In the search for an effective animal model of hypertrophic burn scarring

Mitchell Nash1, Prof. Andrew Holland2, Prof. John Harvey3

1 Burn Fellow Westmead Children’s Hospital Sydney, Westmead, NSW, 2145, mitchellnash@gmail.com
2 Prof. of Paediatric Surgery, Children’s Hospital Sydney, Westmead, NSW, 2145, Andrew.Holland@health.nsw.gov.au
3 Head of Burns Unit, Children’s Hospital Sydney, Westmead, NSW, 2145, John.Harvey@health.nsw.gov.au

Hypertrophic scarring (HTS) is characterised by the development of a thick red raised itchy scar. HTS is particularly common in children following a burn injury with an incidence of 20% in burns that heal under 21 days and over 90% when healing is delayed beyond 40 days. Recent laser therapy has shown some promise as an effective therapy (3), however, there are no randomised controlled trials and very little experimental evidence to support its use(4). In order to help develop and evaluate effective alternative treatments the search for an effective reproducible animal model for hypertrophic burns scars has been ongoing for more that 35 years (5).

The porcine model is well supported in the literature as the best available animal model for investigating human skin burns in terms of histological match, immunohistochemistry, scar formation, cost effectiveness and housing/experimental practicality (5-8). The Red Duroc pig strain was selected as the strain has been well validated by the Harborview Medical Centre group (9-12). We report a novel technique of using a skin expander underneath a contact thermal burn to create constant tension on the burn wound to develop reproducible HTS. This concept was extrapolated from a paper by Aarabi et al which concluded that “mechanical loading early in the proliferative phase of wound healing produces hypertrophic scars by inhibiting cellular apoptosis through an Akt-dependent mechanism”13. This was identified using an external frame to expand the wound

We will report the histological and immunochemistry findings of these expanded burn wound as compared to a control (non-expanded) burn. These experiments were conducted with ethical approval from Westmead Children’s Hospital.

References

  1. Cubison TC, Pape SA, Parkhouse N. Evidence for the link between healing time and the development of hypertrophic scars (HTS) in paediatric burns due to scald injury. Burns. 2006;32(8):992-9.
  2. Berman B, Viera MH, Amini S, Huo R, Jones IS. Prevention and management of hypertrophic scars and keloids after burns in children. J Craniofac Surg. 2008;19(4):989-1006.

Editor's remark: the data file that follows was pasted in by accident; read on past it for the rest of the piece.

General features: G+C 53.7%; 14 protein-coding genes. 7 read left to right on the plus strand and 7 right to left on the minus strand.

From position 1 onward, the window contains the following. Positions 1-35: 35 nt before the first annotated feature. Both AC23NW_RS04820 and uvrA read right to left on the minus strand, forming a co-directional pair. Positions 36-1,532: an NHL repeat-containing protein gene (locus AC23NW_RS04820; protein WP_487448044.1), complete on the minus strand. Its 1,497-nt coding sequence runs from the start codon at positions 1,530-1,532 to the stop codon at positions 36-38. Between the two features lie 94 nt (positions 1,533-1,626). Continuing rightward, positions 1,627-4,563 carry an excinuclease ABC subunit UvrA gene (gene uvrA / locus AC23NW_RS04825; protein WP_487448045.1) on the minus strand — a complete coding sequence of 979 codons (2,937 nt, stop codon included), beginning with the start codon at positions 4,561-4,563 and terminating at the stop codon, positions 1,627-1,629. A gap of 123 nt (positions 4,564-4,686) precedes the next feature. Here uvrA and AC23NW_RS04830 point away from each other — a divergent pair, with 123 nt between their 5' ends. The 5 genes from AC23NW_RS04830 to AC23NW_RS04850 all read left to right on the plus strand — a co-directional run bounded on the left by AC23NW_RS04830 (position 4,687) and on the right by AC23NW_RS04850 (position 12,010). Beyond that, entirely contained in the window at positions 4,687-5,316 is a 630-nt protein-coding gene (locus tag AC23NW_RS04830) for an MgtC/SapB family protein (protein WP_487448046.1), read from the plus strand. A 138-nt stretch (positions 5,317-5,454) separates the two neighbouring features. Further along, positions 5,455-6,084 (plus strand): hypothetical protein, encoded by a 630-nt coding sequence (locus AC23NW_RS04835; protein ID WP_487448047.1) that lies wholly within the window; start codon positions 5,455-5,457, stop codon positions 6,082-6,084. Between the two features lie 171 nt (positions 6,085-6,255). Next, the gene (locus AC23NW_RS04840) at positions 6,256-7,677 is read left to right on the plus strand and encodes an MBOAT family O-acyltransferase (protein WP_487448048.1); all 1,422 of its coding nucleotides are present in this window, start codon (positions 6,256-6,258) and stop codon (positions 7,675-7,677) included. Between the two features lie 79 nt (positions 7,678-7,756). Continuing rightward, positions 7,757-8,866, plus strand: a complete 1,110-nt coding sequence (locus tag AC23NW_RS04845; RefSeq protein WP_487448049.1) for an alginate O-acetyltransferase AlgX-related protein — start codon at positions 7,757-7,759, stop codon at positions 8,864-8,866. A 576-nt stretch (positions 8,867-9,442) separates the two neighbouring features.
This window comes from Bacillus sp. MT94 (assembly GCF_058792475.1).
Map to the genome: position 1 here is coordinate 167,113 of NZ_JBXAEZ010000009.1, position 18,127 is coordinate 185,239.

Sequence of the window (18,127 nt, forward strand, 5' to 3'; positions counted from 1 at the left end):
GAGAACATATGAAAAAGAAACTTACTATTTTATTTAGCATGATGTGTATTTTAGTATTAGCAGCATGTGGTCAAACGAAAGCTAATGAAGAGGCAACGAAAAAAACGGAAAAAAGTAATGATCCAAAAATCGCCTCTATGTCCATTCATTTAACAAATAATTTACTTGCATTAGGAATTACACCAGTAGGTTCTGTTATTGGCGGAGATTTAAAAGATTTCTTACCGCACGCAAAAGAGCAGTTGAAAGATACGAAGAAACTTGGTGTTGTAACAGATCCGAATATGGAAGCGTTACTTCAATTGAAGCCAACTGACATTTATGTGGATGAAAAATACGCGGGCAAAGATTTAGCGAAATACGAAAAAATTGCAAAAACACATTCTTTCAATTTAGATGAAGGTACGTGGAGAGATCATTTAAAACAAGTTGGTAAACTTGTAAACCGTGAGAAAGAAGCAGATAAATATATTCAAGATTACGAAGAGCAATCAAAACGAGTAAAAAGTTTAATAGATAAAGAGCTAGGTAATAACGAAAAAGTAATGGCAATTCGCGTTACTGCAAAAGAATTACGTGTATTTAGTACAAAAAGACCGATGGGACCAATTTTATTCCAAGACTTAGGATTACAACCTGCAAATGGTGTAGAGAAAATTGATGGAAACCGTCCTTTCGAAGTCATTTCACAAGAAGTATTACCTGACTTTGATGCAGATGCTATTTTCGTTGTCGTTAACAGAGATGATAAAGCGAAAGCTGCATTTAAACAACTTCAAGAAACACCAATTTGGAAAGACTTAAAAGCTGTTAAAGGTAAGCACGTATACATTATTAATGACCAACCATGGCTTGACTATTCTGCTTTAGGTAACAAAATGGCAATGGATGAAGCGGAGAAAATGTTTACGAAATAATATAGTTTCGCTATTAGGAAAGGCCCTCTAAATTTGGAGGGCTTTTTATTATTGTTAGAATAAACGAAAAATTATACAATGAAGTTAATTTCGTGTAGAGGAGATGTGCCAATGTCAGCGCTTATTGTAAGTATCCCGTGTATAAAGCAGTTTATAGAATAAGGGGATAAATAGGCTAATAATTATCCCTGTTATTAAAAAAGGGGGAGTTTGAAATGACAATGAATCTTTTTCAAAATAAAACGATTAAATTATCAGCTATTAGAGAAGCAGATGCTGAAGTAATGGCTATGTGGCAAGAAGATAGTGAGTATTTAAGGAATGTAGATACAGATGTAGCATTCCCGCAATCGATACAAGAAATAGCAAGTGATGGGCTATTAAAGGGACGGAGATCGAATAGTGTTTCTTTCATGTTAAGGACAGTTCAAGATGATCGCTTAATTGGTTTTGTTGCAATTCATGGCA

3. Anderson RR, Donelan MB, Hivnor C, Greeson E, Ross EV, Shumaker PR, et al. Laser treatment of traumatic scars with an emphasis on ablative fractional laser resurfacing: consensus report. JAMA Dermatol. 2014;150(2):187-93.
  4. Kaufmann R, Hibst R. Pulsed 2.94-microns erbium-YAG laser skin ablation–experimental results and first clinical application. Clin Exp Dermatol. 1990;15(5):389-93.
  5. Meyer W, Schwarz R, Neurand K. The skin of domestic mammals as a model for the human skin, with special reference to the domestic pig. Curr Probl Dermatol. 1978;7:39-52.
  6. Ramos ML, Gragnani A, Ferreira LM. Is there an ideal animal model to study hypertrophic scarring? J Burn Care Res. 2008;29(2):363-8.
  7. Kempf M, Cuttle L, Liu PY, Wang XQ, Kimble RM. Important improvements to porcine skin burn models, in search of the perfect burn. Burns. 2009;35(3):454-5.
  8. Rapp SJ, Rumberg A, Visscher M, Billmire DA, Schwentker AS, Pan BS. Establishing a Reproducible Hypertrophic Scar following Thermal Injury: A Porcine Model. Plast Reconstr Surg Glob Open. 2015;3(2):e309.
  9. Engrav LH, Tuggle CK, Kerr KF, Zhu KQ, Numhom S, Couture OP, et al. Functional genomics unique to week 20 post wounding in the deep cone/fat dome of the Duroc/Yorkshire porcine model of fibroproliferative scarring. PLoS One. 2011;6(4):e19024.
  10. Harunari N, Zhu KQ, Armendariz RT, Deubner H, Muangman P, Carrougher GJ, et al. Histology of the thick scar on the female, red Duroc pig: final similarities to human hypertrophic scar. Burns. 2006;32(6):669-77.
  11. Zhu KQ, Engrav LH, Gibran NS, Cole JK, Matsumura H, Piepkorn M, et al. The female, red Duroc pig as an animal model of hypertrophic scarring and the potential role of the cones of skin. Burns. 2003;29(7):649-64.
  12. Zhu KQ, Carrougher GJ, Gibran NS, Isik FF, Engrav LH. Review of the female Duroc/Yorkshire pig model of human fibroproliferative scarring. Wound Repair Regen. 2007;15 Suppl 1:S32-9.
  13. Aarabi S, Bhatt KA, Shi Y, Paterno J, Chang EI, Loh SA, Gurtner GC et al. Mechanical load initiates hypertrophic scar formation through decreased cellular apoptosis. FASEB J. 2007;21(12):3250-61.

Key Words

Hypertrophic Scar, Porcine, Laser

Biography

Burns Registrar at Royal North Shore Hospital Sydney. Previous experience at Concord Burns Unit and Westmead Children’s Burns Unit.

About ANZBA

ANZBA is a not for profit organisation and the peak body for health professionals responsible for the care of the burn injured in Australia and New Zealand. ANZBA encourages higher standards of care through education, performance monitoring and research.

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